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Dissection was the principal authoritative procedure for members of the medical profession to measure, on physical and psychosocial levels, the affective bonds and formative boundaries of their identities, specifically, those of recent inductees. This chapter covers concepts related to medical conditioning in the form of clinical detachment and medical socialization through various hazing rituals involving the dissecting room. To this point, dissection photographs became an integral part of conditioning rituals. They served as a memento of an intensely formative time in students’ lives. But, more specifically, they evidenced, in an exacting manner, a singular recallable moment of student rebirth. This chapter also focuses on how the objectification or dehumanization of the dead body was essential for the cadaver’s utilization in the obtainment of medical knowledge. Of particular significance is how students formulated their new professional identities and adapted to their surroundings by using a litany of defensive techniques and conditioning through medical socialization. While the dissection photograph confirmed a new stage of professional affiliation for students, by literally fixing their identities to a tangible substrate, readers should note that their identities were not permanent. By their own admission, a student’s time in the dissecting room was transient.

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This chapter discusses the inclusion of women in dissection photographs, particularly those associated with the Woman’s Medical College of Pennsylvania, the nation’s first degree-granting medical school for women. By the time dissection photography became a ubiquitous tradition in 1900, it was not uncommon for women to study medicine, nor to see women populating dissection photographs; be they intermixed in crowds at coeducational schools or comprising the totality of dissectors within single-sex dissection rooms. However, as this chapter shows, despite the significant increase in their representative agency, women – unlike their male counterparts – were rarely photographed misbehaving or dehumanizing cadaveric remains due to harsher public scrutiny of their professional identities.

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This chapter examines the historiography of the scalpel within dissection photography. With the inherent ambiguity of its functionality – an implement used to cut into both living and dead bodies – the scalpel was an equal agent of violence and healing. This bifurcated utility often worked in tandem with and against its own historiography. Ultimately, strict industry-driven rules and progressive trends governing its inseparability with medical professionalism and identity caused the scalpel to become a prime target for farcical photographic subversion, with students using dissection photography as a variable, but highly controllable means to visually and viscerally transgress the blade’s proper historical, theoretical, moral, and technical function. Eventually, commemorative portraiture reflected the progressive hygienic trends of the industry, with prophylactic precautions, like the wearing of gloves, established as a new posing convention. However, within the first decade of the 20th century, once photography was adopted as the primary means of transgressing normative aspects of dissection culture, students sought to corrupt the authority, utility, and perceived safety of the scalpel by focusing on its abject qualities; specifically, becoming morally and physically impure through improper usage.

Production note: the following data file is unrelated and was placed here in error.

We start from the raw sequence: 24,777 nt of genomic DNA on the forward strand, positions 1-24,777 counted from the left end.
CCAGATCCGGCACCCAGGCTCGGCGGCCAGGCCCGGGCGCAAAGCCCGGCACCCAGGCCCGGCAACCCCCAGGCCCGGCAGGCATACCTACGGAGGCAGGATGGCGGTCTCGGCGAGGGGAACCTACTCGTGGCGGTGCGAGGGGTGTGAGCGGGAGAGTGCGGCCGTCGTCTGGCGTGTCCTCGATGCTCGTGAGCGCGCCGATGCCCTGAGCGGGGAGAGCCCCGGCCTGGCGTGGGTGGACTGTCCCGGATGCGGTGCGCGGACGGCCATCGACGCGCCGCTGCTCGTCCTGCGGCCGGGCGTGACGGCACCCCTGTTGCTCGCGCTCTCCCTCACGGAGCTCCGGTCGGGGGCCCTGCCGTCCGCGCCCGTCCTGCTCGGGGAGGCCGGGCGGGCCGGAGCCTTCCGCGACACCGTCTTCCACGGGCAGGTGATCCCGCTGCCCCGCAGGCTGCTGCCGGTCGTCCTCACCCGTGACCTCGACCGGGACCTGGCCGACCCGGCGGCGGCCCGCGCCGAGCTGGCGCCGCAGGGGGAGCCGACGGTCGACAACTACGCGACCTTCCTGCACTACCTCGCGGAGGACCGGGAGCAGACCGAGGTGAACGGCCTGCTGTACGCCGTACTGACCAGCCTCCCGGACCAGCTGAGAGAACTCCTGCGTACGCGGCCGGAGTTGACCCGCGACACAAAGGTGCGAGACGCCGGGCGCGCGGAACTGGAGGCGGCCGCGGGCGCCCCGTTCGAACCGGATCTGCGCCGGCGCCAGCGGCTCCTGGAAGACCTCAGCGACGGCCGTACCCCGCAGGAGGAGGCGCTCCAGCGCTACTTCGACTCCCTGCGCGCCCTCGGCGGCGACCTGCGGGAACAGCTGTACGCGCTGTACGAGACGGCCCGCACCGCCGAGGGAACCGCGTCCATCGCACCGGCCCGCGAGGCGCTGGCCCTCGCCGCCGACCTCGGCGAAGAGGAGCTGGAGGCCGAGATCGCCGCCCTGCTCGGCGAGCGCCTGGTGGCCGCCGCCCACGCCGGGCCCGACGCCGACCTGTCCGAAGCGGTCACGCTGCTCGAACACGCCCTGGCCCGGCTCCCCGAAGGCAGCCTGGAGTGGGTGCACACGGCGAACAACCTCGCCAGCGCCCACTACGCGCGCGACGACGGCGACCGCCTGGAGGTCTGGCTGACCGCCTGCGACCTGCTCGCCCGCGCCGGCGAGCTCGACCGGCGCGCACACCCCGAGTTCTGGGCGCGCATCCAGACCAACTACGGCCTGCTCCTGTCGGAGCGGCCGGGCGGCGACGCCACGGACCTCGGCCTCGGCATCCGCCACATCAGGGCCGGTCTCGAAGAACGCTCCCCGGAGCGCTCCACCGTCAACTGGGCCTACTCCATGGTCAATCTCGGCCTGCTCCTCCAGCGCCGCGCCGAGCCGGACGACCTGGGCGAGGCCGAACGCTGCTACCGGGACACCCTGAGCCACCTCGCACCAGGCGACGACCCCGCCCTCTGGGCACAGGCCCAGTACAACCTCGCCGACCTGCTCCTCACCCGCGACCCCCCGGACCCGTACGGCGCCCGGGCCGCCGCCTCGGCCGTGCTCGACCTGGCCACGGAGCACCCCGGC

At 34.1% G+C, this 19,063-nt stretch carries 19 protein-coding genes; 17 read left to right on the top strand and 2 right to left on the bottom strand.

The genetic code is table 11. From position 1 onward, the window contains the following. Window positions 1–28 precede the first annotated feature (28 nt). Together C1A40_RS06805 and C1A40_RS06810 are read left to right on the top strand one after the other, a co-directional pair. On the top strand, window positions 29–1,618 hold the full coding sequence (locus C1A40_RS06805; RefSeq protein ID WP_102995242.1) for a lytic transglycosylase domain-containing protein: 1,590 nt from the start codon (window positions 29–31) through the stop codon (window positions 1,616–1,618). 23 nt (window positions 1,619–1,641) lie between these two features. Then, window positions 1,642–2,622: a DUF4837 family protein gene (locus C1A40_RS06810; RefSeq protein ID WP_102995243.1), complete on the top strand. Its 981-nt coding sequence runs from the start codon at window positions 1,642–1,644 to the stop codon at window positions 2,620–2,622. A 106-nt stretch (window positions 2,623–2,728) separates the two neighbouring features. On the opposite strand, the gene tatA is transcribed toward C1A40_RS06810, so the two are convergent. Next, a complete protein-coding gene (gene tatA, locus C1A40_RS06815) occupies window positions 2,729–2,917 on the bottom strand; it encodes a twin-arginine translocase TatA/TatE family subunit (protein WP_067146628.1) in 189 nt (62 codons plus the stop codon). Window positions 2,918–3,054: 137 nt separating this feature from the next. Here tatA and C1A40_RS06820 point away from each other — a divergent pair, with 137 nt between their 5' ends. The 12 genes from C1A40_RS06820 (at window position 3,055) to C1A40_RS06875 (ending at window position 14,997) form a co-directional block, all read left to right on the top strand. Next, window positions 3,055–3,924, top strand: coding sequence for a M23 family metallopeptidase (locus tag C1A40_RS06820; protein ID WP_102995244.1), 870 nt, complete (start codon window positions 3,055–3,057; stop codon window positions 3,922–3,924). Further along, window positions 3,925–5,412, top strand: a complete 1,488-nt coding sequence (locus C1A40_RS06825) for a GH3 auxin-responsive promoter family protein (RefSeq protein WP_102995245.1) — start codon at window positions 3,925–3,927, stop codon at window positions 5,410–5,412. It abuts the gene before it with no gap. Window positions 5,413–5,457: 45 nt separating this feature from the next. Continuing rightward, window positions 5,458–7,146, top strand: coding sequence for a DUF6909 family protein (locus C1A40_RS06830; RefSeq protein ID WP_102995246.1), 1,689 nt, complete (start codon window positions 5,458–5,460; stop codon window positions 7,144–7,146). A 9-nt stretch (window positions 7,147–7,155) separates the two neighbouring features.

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Due to the limitations of the photographic medium and subsequent photographic printing, answering questions about the realities of cadaveric skin involve countless variables on both sides of the anatomic and photographic spectrum. Ultimately, the aesthetics of the photographed cadaver cannot be trusted. This chapter argues that throughout the defining era of dissection photography (1880–1930) the cadaver’s photographed skin and muscle contributed cooperative proof of its abject, ambiguous, and inassimilable nature. The author examines this assertion in detail, focusing on the disruptive uncertainties and inconsistencies of cadaveric skin, as shown throughout 20th-century amateur-made dissection photographs. Agents of disruption demonstrate the capacity to disturb reliable visual translations of the natural textures, color translations, and tonal values of dead flesh, and include, but are not limited to, common types of photographic image deterioration, the limitations of early 20th-century photographic technologies, poor lighting, as well as natural decomposition processes, and the eccentricities of period embalming techniques.

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Poor lighting affects the outcome of any photograph. In the case of a dissection photograph, it can also contribute to the ambiguous appearance of a cadaver’s skin and bones. This chapter discusses how the lighting and location of a school’s dissecting room influenced the quality of the photographs taken inside. Particular attention is paid to the differences between attic and basement dissecting rooms and the challenges of taking photographs in either space, especially those requiring magnesium flash. Also of note, is a case study focused on the environs associated with ‘Chris’ Baker, the African American janitor of the Medical College of Virginia who was also a prolific resurrectionist. This chapter discusses how racially motivated perceptions ‘othered’ Baker and his essential role in dissecting room culture. When coupled with the limitations of early 20th-century posing conventions, most left over from the antebellum era, Baker had to be segregated from students or dehumanized when posing for dissecting room portraits.